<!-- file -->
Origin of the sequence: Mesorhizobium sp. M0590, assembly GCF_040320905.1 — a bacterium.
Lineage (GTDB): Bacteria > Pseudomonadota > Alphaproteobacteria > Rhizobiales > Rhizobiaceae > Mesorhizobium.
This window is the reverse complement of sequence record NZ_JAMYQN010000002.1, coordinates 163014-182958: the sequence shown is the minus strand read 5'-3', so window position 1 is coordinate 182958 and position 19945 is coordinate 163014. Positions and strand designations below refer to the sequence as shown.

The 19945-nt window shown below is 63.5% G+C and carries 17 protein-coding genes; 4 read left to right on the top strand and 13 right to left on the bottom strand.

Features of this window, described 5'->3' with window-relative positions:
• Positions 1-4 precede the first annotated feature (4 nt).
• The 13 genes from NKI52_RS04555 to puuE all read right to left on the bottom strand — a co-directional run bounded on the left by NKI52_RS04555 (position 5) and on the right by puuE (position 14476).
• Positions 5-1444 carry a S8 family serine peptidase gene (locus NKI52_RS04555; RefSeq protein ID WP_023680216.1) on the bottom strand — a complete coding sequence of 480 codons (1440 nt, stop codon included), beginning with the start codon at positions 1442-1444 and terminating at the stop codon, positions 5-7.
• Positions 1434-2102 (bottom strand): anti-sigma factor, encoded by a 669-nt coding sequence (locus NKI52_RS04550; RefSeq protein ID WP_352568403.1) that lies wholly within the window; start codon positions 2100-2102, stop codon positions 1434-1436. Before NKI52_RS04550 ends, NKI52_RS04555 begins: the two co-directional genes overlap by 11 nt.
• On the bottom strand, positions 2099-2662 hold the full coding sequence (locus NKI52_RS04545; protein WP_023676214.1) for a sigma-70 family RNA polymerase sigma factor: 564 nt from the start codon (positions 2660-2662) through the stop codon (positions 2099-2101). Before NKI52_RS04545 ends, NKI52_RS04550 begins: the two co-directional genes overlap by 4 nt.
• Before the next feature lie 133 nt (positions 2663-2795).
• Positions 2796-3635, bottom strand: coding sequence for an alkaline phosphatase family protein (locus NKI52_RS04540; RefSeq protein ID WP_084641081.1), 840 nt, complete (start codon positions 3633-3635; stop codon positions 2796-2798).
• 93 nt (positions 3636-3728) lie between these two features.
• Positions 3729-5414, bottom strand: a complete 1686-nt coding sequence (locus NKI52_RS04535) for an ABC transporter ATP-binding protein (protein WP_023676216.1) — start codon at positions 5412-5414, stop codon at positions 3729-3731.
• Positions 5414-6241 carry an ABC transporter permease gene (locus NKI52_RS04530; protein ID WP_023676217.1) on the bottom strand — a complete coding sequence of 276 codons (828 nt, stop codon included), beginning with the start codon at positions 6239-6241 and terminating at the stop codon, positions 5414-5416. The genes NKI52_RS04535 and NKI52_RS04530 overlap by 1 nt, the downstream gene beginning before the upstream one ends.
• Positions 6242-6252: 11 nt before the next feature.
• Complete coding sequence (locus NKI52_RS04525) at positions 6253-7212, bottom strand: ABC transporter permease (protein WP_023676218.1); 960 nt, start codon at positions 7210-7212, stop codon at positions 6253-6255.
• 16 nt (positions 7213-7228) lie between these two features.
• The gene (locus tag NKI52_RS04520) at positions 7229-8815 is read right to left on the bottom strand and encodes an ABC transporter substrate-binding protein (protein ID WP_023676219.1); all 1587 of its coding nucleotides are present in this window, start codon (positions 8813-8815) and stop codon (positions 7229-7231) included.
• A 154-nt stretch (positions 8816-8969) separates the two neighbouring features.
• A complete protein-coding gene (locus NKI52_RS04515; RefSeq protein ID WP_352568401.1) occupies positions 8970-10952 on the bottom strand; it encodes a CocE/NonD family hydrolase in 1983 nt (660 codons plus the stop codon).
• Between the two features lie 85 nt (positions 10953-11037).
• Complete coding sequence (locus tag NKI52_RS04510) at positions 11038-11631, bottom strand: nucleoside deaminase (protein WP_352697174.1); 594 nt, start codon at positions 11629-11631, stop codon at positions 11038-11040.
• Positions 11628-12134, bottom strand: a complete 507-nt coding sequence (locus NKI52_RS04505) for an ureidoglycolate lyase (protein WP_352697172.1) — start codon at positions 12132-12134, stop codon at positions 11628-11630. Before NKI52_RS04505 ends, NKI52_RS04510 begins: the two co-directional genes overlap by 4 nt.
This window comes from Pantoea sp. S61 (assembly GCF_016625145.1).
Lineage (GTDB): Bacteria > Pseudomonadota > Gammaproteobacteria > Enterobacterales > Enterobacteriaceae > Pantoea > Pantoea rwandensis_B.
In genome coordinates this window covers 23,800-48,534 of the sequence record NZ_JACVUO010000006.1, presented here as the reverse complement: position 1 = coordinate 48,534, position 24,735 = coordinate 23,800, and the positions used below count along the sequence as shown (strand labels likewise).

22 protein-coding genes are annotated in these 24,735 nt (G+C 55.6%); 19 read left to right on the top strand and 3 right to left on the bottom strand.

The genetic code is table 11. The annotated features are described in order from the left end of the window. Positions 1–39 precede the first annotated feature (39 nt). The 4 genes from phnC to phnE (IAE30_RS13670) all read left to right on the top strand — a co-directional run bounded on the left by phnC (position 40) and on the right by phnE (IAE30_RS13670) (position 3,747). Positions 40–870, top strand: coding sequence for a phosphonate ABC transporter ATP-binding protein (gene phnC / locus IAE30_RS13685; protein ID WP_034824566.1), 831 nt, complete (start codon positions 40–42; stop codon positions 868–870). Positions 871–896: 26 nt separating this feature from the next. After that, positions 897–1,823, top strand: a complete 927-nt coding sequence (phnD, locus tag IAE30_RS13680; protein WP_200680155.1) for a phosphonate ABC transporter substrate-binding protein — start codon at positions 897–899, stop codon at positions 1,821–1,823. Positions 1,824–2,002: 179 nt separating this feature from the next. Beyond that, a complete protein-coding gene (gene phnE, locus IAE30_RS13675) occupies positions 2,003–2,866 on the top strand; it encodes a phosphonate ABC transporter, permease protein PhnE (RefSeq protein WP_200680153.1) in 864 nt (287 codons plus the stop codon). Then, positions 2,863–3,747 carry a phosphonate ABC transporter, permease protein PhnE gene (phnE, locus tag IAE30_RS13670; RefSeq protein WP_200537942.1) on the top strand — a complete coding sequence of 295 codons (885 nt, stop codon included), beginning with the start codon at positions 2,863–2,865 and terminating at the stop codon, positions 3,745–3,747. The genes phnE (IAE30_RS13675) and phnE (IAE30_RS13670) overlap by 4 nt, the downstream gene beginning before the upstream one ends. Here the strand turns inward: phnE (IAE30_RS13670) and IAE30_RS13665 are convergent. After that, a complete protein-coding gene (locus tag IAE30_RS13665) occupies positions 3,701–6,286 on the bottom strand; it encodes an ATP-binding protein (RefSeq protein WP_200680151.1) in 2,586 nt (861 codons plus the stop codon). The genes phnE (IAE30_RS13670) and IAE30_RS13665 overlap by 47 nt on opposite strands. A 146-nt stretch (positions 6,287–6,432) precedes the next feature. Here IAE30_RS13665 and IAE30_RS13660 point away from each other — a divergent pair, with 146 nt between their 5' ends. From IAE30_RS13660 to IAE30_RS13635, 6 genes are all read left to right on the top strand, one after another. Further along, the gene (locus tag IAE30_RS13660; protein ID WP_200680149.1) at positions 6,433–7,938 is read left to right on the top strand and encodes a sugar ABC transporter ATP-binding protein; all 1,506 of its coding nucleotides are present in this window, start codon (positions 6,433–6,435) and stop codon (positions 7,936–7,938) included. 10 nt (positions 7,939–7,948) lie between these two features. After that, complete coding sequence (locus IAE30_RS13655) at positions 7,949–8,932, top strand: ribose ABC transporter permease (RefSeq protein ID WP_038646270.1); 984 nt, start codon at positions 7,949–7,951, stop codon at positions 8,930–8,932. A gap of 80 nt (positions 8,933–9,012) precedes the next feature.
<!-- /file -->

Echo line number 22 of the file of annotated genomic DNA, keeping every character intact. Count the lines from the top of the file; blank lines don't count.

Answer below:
• Between the two features lie 85 nt (positions 10953-11037).